Weather & Wildfire

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Weather & Wildfire

Te Huarere me te Ahi Pūkākā

Weather
Programme Leader(s)

Vision

To make Aotearoa New Zealand more resilient to high impact weather and wildfire.

Programme description

Aotearoa New Zealand is vulnerable to high impact weather events. Such events have caused over $4 billion in damage during the past 20 years. The cost is not only financial; people have lost their lives, homes, businesses, and Māori cultural heritage sites have been damaged or destroyed. Climate change is steadily increasing the severity and frequency of these extreme weather events.

We aim to use recent advances in computer modelling to give land-use planners, emergency response managers and affected communities the information they need to plan for and mitigate high impact weather events.

To do this, we are working with stakeholders and partners in central and local government, utilities providers, and hapū and iwi to:

  • develop detailed datasets of the impact of past extreme weather events
  • use the latest generation of computer modelling to quantify the impacts of three extreme weather scenarios (an ex-tropical cyclone hitting northern Aotearoa New Zealand, a severe winter storm in the south, and a wildfire at a Central Otago subdivision)
  • research in detail how best to protect our electricity grid, transport network and other key infrastructure from high impact weather
  • develop an online decision-support tool with Māori communities to enable mitigation measures for high impact weather
  • research how best to communicate about high impact weather events to support effective decisions.

Our research will make Aotearoa New Zealand more resilient to the rising risk of extreme weather and wildfire by helping our stakeholders and partners protect lives, infrastructure, property, and cultural heritage.

Wawata

Kia manawaroa ake a Aotearoa i te huarere taikaha me te ahi pūkākā.

Whakaahuatanga papatono

He whakaraerae a Aotearoa ki te huarere taikaha. Nui ake i te $4 piriona te nui o te whakamōtī i ngā tau 20 ki muri. Ehara i te mea he moni noa iho te utu; engari kua ngaro atu te tangata, ngā kāinga, ngā pakihi, ā, kua whakamōtī ngā wāhi tuku iho a te Māori. Nā te āhuarangi hurihuri i piki haere te kaha me te putanga o te huarere taikaha.

Kei te whai mātou ki te whakamahi i ngā kōkiritanga whakatauira ā-rorohiko hei tuku mōhiohio ki ngā kaiwhakamahere whakamahinga-whenua, ngā kaiwhakahaere urupare ohotata me ngā hapori whaipānga kia pai ai tā rātou whakamahere, me te whakamauru i ngā pāpātanga nui o te huarere.

Hei whakatutuki i tēnei, kei te mahi tahi mātou ki te hunga whaipānga me ngā hoa mahi o te kāwanatanga ā-motu, ā-rohe hoki, ngā ratonga tūāpapa, ngā hapū me ngā iwi ki te:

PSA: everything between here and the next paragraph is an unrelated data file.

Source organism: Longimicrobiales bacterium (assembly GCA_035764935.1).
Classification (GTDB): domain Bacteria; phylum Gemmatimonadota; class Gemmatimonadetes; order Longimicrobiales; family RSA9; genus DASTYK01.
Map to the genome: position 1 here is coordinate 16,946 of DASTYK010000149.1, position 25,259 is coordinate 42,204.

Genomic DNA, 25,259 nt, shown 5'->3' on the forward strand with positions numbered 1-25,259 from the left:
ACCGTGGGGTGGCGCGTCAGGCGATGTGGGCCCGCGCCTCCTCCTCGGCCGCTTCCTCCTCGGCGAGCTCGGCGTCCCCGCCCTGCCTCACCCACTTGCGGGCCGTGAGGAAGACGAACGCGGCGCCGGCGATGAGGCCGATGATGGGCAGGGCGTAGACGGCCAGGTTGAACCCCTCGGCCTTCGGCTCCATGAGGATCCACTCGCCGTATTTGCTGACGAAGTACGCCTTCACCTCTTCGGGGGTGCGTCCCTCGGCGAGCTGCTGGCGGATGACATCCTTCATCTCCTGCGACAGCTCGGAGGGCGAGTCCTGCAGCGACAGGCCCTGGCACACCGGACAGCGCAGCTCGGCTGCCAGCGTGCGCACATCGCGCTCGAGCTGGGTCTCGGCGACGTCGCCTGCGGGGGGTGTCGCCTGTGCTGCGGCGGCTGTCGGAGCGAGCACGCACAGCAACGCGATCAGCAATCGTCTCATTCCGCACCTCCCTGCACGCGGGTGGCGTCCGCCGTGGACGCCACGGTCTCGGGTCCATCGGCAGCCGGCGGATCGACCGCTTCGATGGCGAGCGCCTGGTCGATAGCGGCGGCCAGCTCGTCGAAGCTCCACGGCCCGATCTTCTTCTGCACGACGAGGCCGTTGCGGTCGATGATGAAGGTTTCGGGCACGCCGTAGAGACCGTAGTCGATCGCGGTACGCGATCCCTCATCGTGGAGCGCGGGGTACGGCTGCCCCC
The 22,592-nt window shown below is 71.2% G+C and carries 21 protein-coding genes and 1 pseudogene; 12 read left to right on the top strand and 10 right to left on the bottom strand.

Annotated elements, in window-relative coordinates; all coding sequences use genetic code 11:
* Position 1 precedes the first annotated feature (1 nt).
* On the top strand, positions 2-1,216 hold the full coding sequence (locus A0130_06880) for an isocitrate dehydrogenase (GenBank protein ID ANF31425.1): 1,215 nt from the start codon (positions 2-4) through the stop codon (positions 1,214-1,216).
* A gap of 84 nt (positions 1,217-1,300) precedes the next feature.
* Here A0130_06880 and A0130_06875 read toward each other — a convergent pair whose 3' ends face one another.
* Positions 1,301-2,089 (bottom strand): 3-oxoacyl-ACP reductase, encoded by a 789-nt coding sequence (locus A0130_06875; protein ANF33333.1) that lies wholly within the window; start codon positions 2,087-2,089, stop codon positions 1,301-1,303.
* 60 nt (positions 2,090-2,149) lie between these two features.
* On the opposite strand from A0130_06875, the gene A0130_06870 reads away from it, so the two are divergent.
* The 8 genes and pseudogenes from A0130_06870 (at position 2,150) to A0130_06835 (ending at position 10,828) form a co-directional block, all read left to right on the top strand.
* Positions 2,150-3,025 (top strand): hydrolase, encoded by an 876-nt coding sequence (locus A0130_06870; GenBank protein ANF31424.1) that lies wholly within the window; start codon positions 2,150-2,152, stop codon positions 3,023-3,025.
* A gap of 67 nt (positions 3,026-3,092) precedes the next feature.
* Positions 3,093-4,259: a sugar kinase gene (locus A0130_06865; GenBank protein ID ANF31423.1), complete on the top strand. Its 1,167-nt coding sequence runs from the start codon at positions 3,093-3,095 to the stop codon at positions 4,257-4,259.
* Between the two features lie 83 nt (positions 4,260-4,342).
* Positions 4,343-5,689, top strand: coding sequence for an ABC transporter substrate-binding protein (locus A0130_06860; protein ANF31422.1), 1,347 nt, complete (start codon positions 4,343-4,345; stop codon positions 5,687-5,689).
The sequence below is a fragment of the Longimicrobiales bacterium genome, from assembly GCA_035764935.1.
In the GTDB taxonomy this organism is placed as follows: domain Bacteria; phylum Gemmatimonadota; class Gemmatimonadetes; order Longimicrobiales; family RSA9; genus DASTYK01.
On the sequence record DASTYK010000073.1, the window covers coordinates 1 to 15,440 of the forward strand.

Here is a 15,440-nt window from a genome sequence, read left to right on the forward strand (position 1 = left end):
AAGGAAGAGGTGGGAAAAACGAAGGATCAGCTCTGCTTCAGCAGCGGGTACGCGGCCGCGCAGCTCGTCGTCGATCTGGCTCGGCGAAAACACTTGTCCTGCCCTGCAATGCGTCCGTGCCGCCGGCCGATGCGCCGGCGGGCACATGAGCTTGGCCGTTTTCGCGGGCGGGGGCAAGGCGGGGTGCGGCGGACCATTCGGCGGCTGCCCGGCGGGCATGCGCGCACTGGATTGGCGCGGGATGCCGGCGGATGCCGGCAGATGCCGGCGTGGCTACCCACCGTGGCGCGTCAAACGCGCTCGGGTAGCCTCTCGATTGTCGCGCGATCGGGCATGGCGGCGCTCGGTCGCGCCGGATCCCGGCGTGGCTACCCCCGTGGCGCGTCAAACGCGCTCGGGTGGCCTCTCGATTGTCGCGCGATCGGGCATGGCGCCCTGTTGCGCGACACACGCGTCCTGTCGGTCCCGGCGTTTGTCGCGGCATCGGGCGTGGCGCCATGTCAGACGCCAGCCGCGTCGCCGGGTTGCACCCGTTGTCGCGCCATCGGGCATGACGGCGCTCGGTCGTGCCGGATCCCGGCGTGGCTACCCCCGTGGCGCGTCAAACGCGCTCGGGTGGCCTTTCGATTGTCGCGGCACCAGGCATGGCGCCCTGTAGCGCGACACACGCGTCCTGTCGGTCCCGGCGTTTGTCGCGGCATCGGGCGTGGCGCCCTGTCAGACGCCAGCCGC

• whakawhanake taipitopito huinga raraunga mō te pāpātanga o te huarere taikaha i mua
  • whakamahi i ngā whakatauira ā-rorohiko taumata hou hei ine i te nui o ngā papātanga o ētahi tūāhua huarere taikaha e toru (he haumātakataka muri-pārūrū ka tau ki te raki o Aotearoa, he āwhā takurua taikaha i te tonga, me tētahi ahi pūkākā i tētahi wāwāhanga i te takiwā i waengapū o Ōtākou)
  • āta rangahau me pēhea e whakahaumaru i tō tātou whatunga hiko, te whatunga waka kawe me ētahi atu tūāhanga matua i ngā huarere taikaha
  • whakawhanake i tētahi rauemi tautoko-whakataunga tuihono kia āhei ai ngā hapori Māori ki te whakamauru i te pāpātanga o te huarere taikaha
  • whakawhanake i ētahi atu rautaki whakawhitiwhiti kōrero pai mō te huarere taikaha me te ahi pūkākā.

Mā ā mātou rangahau e manawaroa ake ai a Aoteroa ki te pikinga o te tūraru o te huarere taikaha me te ahi pūkākā mā te āwhina i te hunga whaipānga me ngā hoa mahi ki te whakahaumaru i te tangata, te tūāhanga, ngā rawa me ngā taonga tuku iho ā-ahurea.

Questions we’re answering

1
What are the likely impacts caused by extreme weather in Aotearoa New Zealand?
04 Weather Project 01
Active

Very High Resolution Future Case Studies

View project
2
How can our strategically important infrastructure networks be protected from extreme weather?
04 Weather Project 02
Active

Performance and Management of Infrastructure Networks

View project
3
How can we enable Māori kaitiaki to mitigate the impacts of extreme weather on their communities and heritage sites?
04 Weather Project 03 Correct
Active

Better Protection of Māori Cultural Footprints

Kia pai ake te tiaki i te taiao ahurea Māori i te huarere taikaha

View project
4
What are the best ways to communicate weather & wildfire information to those who need it?
04 Weather Project 03
Active

Improving the Communication of Weather and Wildfire Information

Te whakapai ake i te tuku mōhiohio mō te huarere me te ahi pūkākā

View project

Research Team

Richard Turner
NIWA
Sally Potter
GNS Science
Liam Wotherspoon
The University of Auckland
Peter Cenek
WSP
Richard Flay
The University of Auckland
Sylvia Tapuke
Ngāti Haka-Patuheuheu
Scion
Asaad Shamseldin
The University of Auckland
Kaley Crawford-Flett
University of Canterbury
Nick Locke
WSP
Ilze Pretorius
Scion
Simon Wegner
Scion
Stuart Moore
NIWA
Nirmal Nair
The University of Auckland
Lisa Langer
Scion
Andrea Wolter
GNS Science
Sara Harrison
GNS Science
Daniel Smith
The University of Auckland
PhD Student
Muizz Shah
The University of Auckland
PhD Student
Lakshita Lakshita
The University of Auckland
PhD Student
Thomas Wallace
University of Canterbury
PhD Student
Fahad Al-Riyami
The University of Auckland
PhD Student

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